FAIR WARNING: A lobster gets … dispatched in this video. It’s not graphic or gratuitous, and frankly I’ve seen Julia Child do effectively the same thing. But nevertheless, this is live lobster sashimi, and a giant sea bug is meeting its maker. John always is very respectful and clinical about his fabrication, and this is no exception. (Actual lobster-murder is over at 1:00. Sashimi starts at 4:00.)
In Japan, this is done with ise ebi, Japanese spiny lobster. But our suppliers could get Maine lobsters live, and, well, this is Colorado. We are not exactly close to the lobster-adjacent, here. After service this evening, my chef and I were talking, and he thought maybe he could find a way to get ise ebi next time, so we’ll see.
This afternoon was a small plate version, where we took the front half of the lobster and immediately boiled it in miso soup, while the tail was prepared. After cutting out the meat, he shocked it in ice water to firm it, and plated it with daikon, shiso, hamachi belly, and blue fin maguro.
This evening, the lobsters were accompanied by snow crab with tobiko, baigai whelk, and butter roasted freshwater scampi*, in addition to the hamachi and blue fin, and the lobster miso was served as a second course after the diners had finished the sashimi.
*Freshwater scampi: alias giant river prawn. Not a langoustine, and nothing at all to do with shrimps drowned in garlicky butter.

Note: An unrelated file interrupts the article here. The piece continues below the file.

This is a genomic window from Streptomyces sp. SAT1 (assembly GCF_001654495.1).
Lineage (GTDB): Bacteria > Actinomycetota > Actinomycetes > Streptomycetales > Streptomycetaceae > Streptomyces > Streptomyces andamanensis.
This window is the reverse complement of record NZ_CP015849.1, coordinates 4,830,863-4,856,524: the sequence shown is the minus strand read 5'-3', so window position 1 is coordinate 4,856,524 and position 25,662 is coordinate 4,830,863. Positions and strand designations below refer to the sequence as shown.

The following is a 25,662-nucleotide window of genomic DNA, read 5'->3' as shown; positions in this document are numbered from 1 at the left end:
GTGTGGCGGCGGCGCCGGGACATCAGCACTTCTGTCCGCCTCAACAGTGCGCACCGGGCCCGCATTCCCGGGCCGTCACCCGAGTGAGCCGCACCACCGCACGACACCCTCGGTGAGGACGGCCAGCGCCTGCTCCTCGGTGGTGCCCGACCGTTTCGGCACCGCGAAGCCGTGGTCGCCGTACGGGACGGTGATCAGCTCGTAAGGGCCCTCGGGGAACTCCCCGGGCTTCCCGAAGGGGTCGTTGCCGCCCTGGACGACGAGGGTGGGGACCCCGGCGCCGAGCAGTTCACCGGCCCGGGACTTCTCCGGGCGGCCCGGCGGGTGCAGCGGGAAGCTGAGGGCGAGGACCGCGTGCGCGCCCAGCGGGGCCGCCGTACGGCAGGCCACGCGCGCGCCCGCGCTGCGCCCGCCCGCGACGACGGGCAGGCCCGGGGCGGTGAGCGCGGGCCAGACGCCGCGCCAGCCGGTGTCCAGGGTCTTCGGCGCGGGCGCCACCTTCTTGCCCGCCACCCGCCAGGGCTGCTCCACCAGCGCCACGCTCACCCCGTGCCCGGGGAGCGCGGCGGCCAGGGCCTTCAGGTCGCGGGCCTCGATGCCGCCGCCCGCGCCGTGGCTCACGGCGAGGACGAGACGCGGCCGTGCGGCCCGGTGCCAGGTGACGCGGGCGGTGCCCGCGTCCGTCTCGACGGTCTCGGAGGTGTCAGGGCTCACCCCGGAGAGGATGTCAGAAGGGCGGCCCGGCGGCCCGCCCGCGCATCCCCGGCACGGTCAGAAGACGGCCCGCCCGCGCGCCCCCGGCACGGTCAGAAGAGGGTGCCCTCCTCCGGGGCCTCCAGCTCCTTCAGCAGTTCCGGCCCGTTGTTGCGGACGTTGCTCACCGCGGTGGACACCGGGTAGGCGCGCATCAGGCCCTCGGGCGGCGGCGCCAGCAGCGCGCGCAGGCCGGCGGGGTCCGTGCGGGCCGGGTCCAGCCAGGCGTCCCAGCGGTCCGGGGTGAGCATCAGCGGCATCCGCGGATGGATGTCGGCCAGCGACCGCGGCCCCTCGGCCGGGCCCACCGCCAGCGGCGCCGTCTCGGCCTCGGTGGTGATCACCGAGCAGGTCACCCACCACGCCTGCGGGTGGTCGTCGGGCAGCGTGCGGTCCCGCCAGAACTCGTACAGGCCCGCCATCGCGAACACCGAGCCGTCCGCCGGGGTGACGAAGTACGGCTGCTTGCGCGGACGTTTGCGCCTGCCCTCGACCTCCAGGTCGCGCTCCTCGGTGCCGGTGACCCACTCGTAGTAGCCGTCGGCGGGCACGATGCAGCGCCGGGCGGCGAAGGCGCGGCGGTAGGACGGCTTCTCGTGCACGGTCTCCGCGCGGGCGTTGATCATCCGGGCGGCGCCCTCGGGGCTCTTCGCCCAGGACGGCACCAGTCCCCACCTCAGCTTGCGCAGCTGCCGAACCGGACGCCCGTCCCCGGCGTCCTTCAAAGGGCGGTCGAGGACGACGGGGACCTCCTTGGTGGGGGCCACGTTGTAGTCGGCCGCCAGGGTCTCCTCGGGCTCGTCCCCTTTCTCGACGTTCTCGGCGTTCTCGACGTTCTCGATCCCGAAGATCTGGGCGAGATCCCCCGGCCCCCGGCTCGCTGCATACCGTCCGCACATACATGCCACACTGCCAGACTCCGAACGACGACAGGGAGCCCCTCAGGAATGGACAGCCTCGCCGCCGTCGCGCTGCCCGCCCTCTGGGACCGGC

The video reveals my secret: we do kaitenzushi, on a conveyor belt. And I’d be lying if I said I wasn’t a little (LOT) sceptical when I first researched the restaurant and found out about it. Like, er, kaitenzushi is usually … fine. I’ve been to some that I like pretty well (why, hello there, Sushi Yama in Bellevue, or that one place with the train in Portland.) But, like, if I want nice fish, I … will not by default choose a place with a kaiten.
However. John blew me away when I came into his kitchen. His dedication to the quality of his ingredients is top-notch, he invested in an industrial blast freezer for storage, and he absolutely commands what he works with. With a couple of exceptions, I load the kaiten with the rolls, and he puts up beautiful, elegant plates of sashimi and nigiri. And occasionally keels some lobster ded.